Five Best Tuesday Columns

Paul Moreno on Obama and the courts, David Brooks on America's two economies, John Stossel on the TSA, David Cay Johnston on tax fraud, and Joanna Weiss on 'Texts from Hillary Clinton'

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Paul Moreno in The Wall Street Journal on running against the courts President Obama's preemptive warning to the Supreme Court not to overturn his health care law puts him in a losing tradition. "President Obama is ignoring a lesson liberals and progressives should have learned long ago. None has ever succeeded in galvanizing popular opinion against the courts. In American politics, the goal is not to curb the judiciary but to co-opt it," writes Moreno. Beginning with turn-of-the-century progressives, Moreno details all the instances where presidents or candidates ran against the Supreme Court and subsequently lost elections. FDR initially made the same mistake with his court-packing scheme, but he eventually won out when he stayed in office long enough to appoint eight justices "the old fashioned way." "A decision striking down ObamaCare will not be, as Lincoln called Dred Scott v. Sanford (1857), 'an astonisher in legal history' ... A wise progressive would welcome such a decision, respect the court, and then pack it."

David Brooks in The New York Times on America's two economies Brooks highlights an article by Tyler Cowen in The American Interest, which argues that America may be on the verge of an export boom, fueled by newly efficient business models. "His work leaves the impression that there are two interrelated American economies. On the one hand, there is the globalized tradable sector — companies that have to compete with everybody everywhere ... On the other hand, there is a large sector of the economy that does not face this global competition — health care, education and government." The economies are growing apart. The first economy, Brooks says, is pressured to become efficient and dynamic, and it often attracts Republicans. The second provides more jobs but isn't as competitive, and it attracts more Democrats. He writes, "I don't know which coalition will gain the upper hand. But I do think today’s arguments are rooted in growing structural rifts."

John Stossel in The Wall Street Journal on privatizing airport security Years after the government federalized airport security under the TSA in an effort to "professionalize" it, people complain of rude treatment and there's little evidence that the TSA is doing a better job foiling terror plots. "There is a better way: allow competition ... Instead of relying on a government bureaucracy, [some] nations let private companies compete for contracts. Those security companies try harder, because they know if they do a bad job they'll be fired. TSA bureaucrats know that no one can fire the government," writes Stossel. He describes studies of private screeners that show they do a better job detecting contraband, and he details some of the TSA's bigger failings."The TSA's urge to hold power is universal. All governments work that way ... whenever something goes wrong, no matter what it is, no matter if private solutions are perfectly possible, politicians instinctively react by demanding a government solution."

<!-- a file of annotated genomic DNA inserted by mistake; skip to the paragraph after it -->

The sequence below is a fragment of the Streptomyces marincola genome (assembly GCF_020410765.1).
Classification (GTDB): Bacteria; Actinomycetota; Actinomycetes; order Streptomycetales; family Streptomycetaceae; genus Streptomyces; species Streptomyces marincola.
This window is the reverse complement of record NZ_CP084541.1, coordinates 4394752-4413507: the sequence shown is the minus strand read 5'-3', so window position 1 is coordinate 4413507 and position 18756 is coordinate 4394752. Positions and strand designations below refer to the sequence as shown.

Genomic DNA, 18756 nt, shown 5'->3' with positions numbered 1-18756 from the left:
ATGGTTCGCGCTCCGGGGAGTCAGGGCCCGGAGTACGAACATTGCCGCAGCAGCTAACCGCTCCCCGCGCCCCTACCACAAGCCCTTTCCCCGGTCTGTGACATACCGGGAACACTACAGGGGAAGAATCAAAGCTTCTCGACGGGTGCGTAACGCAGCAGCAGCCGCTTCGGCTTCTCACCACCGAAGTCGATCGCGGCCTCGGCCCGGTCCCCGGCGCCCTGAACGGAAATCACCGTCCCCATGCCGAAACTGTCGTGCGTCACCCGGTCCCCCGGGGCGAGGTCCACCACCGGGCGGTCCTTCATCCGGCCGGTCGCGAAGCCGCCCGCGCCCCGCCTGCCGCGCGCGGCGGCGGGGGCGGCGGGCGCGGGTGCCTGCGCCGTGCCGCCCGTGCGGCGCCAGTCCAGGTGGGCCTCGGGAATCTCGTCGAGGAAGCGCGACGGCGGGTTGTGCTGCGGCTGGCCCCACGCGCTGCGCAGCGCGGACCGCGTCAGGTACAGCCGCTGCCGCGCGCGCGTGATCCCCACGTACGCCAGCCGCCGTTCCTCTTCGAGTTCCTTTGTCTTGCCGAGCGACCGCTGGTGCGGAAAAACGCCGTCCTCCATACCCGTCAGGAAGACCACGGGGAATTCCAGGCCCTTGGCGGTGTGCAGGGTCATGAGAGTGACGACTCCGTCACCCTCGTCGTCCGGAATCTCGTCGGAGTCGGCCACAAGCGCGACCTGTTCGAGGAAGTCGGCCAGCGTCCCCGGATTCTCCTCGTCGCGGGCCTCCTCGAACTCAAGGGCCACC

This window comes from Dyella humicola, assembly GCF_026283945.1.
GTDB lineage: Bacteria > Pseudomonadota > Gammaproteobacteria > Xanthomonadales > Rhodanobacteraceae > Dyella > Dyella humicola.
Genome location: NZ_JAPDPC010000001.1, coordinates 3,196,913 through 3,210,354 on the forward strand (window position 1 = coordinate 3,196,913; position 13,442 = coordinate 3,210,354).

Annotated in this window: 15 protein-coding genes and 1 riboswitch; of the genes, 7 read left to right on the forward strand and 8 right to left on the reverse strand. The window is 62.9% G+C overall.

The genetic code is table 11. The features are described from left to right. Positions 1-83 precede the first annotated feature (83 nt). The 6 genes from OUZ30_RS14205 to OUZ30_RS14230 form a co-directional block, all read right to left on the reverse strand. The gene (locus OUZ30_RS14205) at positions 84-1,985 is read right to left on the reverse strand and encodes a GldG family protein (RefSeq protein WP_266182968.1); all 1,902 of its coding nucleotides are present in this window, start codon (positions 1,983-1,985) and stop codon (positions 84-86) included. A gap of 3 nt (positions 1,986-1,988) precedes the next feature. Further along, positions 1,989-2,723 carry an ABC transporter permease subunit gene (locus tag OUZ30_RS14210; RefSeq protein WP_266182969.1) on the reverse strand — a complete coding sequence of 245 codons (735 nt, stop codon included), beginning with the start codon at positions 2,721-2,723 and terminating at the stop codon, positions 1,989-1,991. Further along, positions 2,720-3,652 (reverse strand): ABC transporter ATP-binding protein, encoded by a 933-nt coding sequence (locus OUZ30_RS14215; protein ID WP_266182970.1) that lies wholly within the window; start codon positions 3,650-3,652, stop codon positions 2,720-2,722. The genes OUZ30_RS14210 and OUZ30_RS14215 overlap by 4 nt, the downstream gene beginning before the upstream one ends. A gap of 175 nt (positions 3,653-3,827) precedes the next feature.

David Cay Johnston in Reuters on ending tax fraud The U.S. Justice Department's recent action against a chain of income tax preparation shops brings attention to the problems of fraud among tax preparers, but Johnston sees a solution. "The action underscores the potential for abusive business practices that taxpayers face because Congress has failed to embrace technology that would eliminate most tax returns ... About 100 million taxpayers — those whose income is entirely from wages and retirement funds, and who do not itemize deductions — should not have to file returns. The government already has the information it needs to calculate the taxes these people owe." Other governments have automated tax returns for these kinds of people, but Johnston says an entrenched lobby of interested firms that profit from preparing people's tax returns makes action in the U.S. unlikely. "Meanwhile, the way Congress has written tax laws, and the way courts interpret them, makes it hard to pursue tax cheats."

Joanna Weiss in The Boston Globe on 'Texts from Hillary' Texts from Hillary Clinton, a popular new meme that attaches hypothetical text conversations to a photo of the Secretary of State looking fierce, reveals a lot about her shifting political image. In most of the images, "Clinton is above the fray, for perhaps the first time in her political life — a time that happens to coincide with headlines about her record-high approval ratings and her triumph in meaningless prospective polls for the 2016 race ... There was a time, not long ago, when Clinton was the one who seemed to be trying too hard, trying to compete with Barack Obama’s effortless charisma." Weiss describes the evolution of the meme and the website that supports it. She suggests it grew so popular because it seized on a conversation people were already having about Clinton. " [I]f Clinton actually runs in 2016[, she] will have to sell herself again. But she will start from a different foundation."

This article is from the archive of our partner The Wire.